The Wall Street Journal: Renée Fleming Hits All the Right Notes in ‘Living on Love’
Broadway Turns Opera’s Renee Fleming into Comedic Diva
Opera star on comedic timing and inside jokes in her Broadway debut
by Pia Catton, The Wall Street Journal
When the international opera star Renée Fleming was preparing for her Broadway debut in the play “Living on Love,” she worried about delivering the same material night after night for four months.
But a fellow actor said help would come from the seventh cast member: the audience.
“He said the audience will keep it fresh and fun,” said Ms. Fleming.
Given the laughter filling the Longacre Theatre nightly, it was good advice for a performer more accustomed to following a conductor than timing a punch line.
“It’s the first time she is in charge of her own tempo,” said director Kathleen Marshall. “She is surfing the waves of laughter.”
“Living on Love,” which opens on Monday, centers on a talented classical-music couple—she’s an opera singer, he’s a conductor—who are fighting the clock on their careers and their marriage. They try to make each other jealous by cavorting with the young ghostwriters of their respective memoirs and wind up learning about love from their household staff.
With a story rooted in relationships, the jokes send up age, vanity and libidos. But it is the opera jokes that are getting the big laughs—so much so that even the doorbell in the couple’s apartment is a hit.
Its short chime plays a few notes from an aria in “Madama Butterfly” (“Un bel di”), and savvy opera fans don’t hold back.
“I can tell how many operaphiles are in the audience by the laughs at the doorbell,” said writer Joe DiPietro.
In writing the play, which is a top-to-bottom rewrite of Garson Kanin’s 1985 “Peccadillo,” Mr. DiPietro knew the show needed to be layered “to go beyond opera fans,” he said.
So in a scene where Ms. Fleming’s character Raquel decides to woo the young ghostwriter (played by Jerry O’Connell), she enters wearing an outlandish costume that is “inappropriate on every level,” according to Ms. Marshall.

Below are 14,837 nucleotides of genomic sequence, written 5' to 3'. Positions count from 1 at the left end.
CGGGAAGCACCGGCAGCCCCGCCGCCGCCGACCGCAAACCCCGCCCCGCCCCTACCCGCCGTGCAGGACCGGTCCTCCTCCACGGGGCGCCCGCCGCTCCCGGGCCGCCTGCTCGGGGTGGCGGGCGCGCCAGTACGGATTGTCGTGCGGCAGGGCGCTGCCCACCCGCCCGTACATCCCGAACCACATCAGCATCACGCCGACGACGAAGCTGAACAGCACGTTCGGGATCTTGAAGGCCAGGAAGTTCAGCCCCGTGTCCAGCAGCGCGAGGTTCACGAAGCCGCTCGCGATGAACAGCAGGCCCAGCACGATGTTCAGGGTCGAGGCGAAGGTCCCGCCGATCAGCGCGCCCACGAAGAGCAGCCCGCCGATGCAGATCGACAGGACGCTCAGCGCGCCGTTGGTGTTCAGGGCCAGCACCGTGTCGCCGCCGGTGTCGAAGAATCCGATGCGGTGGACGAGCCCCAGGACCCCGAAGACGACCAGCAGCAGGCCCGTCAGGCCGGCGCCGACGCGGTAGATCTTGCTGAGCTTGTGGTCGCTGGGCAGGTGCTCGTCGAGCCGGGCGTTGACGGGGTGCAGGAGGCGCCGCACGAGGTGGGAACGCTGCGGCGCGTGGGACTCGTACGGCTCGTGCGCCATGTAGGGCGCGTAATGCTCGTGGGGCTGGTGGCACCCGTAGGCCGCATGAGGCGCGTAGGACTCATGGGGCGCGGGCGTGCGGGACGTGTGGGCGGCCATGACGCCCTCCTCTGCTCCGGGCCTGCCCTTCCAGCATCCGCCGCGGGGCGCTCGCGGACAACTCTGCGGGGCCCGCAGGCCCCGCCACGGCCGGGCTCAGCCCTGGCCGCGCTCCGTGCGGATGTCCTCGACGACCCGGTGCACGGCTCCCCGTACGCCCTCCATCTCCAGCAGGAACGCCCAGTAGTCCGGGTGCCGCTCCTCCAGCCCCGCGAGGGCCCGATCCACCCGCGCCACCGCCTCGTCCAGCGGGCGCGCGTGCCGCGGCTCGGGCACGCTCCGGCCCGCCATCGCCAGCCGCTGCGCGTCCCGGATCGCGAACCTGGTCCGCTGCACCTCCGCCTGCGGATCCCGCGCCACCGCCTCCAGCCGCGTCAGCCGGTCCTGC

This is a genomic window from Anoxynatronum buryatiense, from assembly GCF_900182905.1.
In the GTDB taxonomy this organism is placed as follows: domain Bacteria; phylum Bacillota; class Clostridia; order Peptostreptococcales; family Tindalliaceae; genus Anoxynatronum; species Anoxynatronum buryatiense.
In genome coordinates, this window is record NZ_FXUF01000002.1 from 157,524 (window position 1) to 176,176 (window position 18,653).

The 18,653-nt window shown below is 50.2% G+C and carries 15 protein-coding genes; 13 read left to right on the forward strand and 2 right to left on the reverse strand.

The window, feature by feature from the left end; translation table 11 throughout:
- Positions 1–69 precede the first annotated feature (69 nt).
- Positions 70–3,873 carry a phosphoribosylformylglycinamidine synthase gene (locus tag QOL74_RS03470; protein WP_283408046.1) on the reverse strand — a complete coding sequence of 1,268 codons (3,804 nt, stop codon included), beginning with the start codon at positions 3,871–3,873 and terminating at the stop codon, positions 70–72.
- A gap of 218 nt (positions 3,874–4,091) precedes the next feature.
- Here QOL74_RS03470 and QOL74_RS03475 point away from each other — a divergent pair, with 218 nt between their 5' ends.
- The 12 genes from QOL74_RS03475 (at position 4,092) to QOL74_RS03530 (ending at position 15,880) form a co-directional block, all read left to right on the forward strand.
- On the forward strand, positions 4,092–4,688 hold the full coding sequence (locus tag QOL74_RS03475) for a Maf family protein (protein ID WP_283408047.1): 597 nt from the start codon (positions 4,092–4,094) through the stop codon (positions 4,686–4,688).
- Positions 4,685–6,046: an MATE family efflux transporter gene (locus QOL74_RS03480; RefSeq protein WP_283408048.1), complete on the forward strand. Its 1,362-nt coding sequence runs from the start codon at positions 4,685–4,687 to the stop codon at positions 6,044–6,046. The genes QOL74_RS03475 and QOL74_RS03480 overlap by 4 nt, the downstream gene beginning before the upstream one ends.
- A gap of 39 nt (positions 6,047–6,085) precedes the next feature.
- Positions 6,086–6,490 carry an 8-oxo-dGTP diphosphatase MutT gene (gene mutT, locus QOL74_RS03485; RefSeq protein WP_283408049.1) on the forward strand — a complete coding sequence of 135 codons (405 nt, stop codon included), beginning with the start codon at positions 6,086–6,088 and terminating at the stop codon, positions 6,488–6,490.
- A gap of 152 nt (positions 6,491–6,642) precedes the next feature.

The sequined, ruffled dress is silly for a living-room seduction, but there’s an extra joke for opera fans. Raquel has said she would reprise her portrayal of Mimi, a character in Puccini’s “La Bohème,” but the costume is clearly from Bizet’s “Carmen.”
And for the experts, there’s an inside joke: Raquel, like Ms. Fleming, is a soprano and wouldn’t typically sing Carmen, a role for a mezzo-soprano, a singer in a slightly lower range.
In another scene, a direct joke about descending the vocal range has given the show one of its biggest laughs ever since it played first at the Williamstown Theatre Festival, its creators say.
“Joe asked me in the summer, ‘What’s the worst thing that could happen to you?’ ” said Ms. Fleming, who responded with a joke. “I said, ‘I’d become a mezzo.’ ”
He worked it into the script and, combined with Ms. Fleming’s delivery, no musical knowledge is needed to glean the meaning. “Every night, no matter what, they all laugh at that joke,” said Mr. DiPietro.
In real life, Ms. Fleming is close friends with mezzo-sopranos, and at least one will soon be in the audience. “When Susan Graham comes, I hope she takes it in the spirit in which it was intended,” said Ms. Fleming. “It just seems to work.”
Ms. Graham, who is planning to attend opening night, said she will be ready: “I’ll be sure to give her grief about that.”
Professional rivalries do pop up in the play, as both seasoned performers are bedeviled by up-and-comers: Leonard Bernstein and Maria Callas. “I wanted to show the rage against middle age,” said Mr. DiPietro.
And even opera fans themselves are in for a dig when the play’s young female ghostwriter (played by Anna Chlumsky) shares her experience of seeing her first opera.
“I was sitting among a bunch of opera experts,” she says, “Turns out, everyone in an opera audience is an expert!”